Nikon’s ancient old APS-C format D300S had a big following because it was tough, fast and built to last, but eventually it became obsolete and Nikon’s only replacements were the D7000-series cameras – fine for enthusiasts, but not really appealing to pros. It looked like Nikon had abandoned the DX format as a professional tool. Rumors of a new D400 circulated for years, but sightings were about as rare (and about as believable) as Bigfoot.
But it turns out the legend is true (a new Nikon, not Bigfoot). It’s called the D500, not the D400, and it’s got to be one of the best-kept camera secrets we’ve ever witnessed.
We all knew the pro-spec Nikon D5 was coming, but the industry’s worst-kept secret was clearly being used as a distraction. The D5 is impressive, but it will sell to a relatively small segment of the camera buying market. The D500 is very nearly as impressive and will sell by the truckload.
The D500 goes faster, for longer
There are several headline stories with this camera, and the first is the 10fps continuous shooting speed. Canon stole a march on the rest of the APS-C DSLR market with the EOS 7D Mark II but now, at last, Nikon has a camera to match it.
But there’s more to continuous shooting than the maximum speed. The camera’s buffer capacity is equally important – this is how long it can keep shooting before it has to stop and process all those images. Amazingly, the D500 can shoot up to 200 JPEGs and 200 (yes, 200) 14-bit raw files without stopping or even dropping its speed. That’s a 20-second burst, at 10 frames per second – with raw files.
Even this is no good if the camera can’t keep the subject in focus, and this is where the D500 plays another ace – it uses the same brand new 153-point autofocus system as the flagship Nikon D5, including 99 more accurate cross-type sensors. This is a massive step up from Nikon’s previous 51-point AF system, which was already extremely competent but increasingly overshadowed by Canon’s latest systems.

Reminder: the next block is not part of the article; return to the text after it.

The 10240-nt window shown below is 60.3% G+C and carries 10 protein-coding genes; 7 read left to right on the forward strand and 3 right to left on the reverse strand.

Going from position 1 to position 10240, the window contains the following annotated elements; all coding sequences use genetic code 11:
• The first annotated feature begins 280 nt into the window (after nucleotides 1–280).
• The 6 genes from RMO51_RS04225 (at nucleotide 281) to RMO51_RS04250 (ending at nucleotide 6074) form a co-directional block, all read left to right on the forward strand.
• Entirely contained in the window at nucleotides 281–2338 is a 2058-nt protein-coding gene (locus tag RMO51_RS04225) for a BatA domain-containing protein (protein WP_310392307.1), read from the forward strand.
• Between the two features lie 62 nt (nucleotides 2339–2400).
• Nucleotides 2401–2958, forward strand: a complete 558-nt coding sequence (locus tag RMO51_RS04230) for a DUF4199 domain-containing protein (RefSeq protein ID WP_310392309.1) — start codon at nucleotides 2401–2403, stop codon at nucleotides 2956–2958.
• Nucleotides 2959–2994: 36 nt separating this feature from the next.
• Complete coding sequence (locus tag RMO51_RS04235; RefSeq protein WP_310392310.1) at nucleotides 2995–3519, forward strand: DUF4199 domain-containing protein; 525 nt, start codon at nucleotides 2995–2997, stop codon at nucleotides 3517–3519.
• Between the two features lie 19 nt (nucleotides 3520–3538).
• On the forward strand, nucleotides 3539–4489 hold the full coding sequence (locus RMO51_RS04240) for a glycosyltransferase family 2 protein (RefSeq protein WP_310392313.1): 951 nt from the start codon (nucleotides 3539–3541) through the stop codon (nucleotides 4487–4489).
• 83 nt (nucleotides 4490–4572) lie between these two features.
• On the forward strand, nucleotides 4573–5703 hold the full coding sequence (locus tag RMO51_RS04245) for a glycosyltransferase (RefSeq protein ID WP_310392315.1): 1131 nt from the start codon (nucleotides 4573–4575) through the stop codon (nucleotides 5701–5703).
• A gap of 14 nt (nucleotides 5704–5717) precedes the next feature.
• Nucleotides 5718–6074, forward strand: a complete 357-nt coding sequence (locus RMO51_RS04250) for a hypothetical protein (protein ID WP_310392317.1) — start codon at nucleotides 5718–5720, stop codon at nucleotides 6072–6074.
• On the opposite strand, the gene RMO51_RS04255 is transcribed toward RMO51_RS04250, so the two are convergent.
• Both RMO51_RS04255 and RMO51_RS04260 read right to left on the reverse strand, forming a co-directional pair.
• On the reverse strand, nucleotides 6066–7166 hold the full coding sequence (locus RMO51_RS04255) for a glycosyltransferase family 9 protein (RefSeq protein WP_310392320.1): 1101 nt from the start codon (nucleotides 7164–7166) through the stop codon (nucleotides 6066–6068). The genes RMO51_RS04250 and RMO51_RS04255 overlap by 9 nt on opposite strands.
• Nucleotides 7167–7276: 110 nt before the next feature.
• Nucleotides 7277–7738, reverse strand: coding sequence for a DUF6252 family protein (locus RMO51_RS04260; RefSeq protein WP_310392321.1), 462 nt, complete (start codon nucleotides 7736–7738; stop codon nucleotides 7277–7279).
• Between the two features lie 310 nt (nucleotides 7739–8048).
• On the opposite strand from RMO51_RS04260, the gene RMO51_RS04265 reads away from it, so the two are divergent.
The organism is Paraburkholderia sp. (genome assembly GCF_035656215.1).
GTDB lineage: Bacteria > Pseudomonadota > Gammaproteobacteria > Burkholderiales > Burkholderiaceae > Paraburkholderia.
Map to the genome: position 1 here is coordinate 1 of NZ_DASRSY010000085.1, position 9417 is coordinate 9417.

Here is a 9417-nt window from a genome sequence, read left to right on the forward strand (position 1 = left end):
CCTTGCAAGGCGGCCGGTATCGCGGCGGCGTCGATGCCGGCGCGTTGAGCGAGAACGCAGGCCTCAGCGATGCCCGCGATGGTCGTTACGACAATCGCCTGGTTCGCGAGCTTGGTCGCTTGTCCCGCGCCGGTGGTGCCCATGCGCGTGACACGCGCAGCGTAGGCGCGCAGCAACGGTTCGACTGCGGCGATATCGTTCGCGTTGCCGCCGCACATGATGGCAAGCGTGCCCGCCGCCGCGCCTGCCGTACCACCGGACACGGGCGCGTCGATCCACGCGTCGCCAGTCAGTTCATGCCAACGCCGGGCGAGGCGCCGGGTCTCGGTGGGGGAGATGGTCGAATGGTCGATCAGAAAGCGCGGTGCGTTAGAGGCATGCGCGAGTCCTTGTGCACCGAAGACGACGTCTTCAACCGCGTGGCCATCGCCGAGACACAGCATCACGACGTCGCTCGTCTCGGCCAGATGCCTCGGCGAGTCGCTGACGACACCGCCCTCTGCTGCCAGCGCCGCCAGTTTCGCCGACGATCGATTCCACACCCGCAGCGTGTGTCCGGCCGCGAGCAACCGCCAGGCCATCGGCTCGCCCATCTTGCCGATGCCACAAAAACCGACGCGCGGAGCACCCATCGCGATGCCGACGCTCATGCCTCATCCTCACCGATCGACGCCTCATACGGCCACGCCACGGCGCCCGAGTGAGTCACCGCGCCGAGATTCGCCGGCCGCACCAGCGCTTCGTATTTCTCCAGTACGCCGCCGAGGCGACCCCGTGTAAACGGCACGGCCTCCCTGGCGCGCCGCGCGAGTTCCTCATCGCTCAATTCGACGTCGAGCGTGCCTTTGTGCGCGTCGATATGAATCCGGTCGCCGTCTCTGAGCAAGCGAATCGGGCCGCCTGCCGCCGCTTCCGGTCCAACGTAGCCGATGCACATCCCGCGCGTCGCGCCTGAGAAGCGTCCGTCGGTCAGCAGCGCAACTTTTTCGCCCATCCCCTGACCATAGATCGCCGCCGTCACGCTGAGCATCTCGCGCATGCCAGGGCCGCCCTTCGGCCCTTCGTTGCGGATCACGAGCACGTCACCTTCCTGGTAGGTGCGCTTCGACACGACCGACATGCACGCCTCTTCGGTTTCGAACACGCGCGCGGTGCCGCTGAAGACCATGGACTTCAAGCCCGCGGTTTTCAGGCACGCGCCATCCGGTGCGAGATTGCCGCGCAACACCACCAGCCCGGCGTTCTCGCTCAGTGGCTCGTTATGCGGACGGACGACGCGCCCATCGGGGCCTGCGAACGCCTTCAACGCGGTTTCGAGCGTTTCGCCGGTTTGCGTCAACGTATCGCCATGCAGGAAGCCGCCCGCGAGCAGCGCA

Sensor, sensitivities and touch-screen control
Interestingly, Nikon has dropped the resolution compared to its other DX format DSLRs. The D500 uses a new 20.9-megapixel CMOS sensor, whereas existing models have a 24-megapixel sensor. Any mild disappointment should be outweighed by the potential for higher quality at high ISO settings – the D500 has a native range of ISO 100-51,200, expandable to a Hi 5 (high-five, woo-hoo) setting equivalent to ISO 1,640,000.
Like the D5, the D500 can shoot 4K movies, but it goes further by incorporating Nikon’s brand new SnapBridge technology. This is an always-on bluetooth connection design to offer fast and simple transfer of images from the camera to a smart device, and Nikon says it will be built into most of its new cameras from now on.
The D500 also has a tilting touch-screen display with touch AF, a new AF-S DX NIKKOR 16-80mm f/2.8-4E ED VR kit lens and dual card slots – one for SD cards and one for the high-speed XQD format first used on the Nikon D4.
We don’t have an onsale date or pricing for the D500 yet, but we’ll pass this one as soon as we know.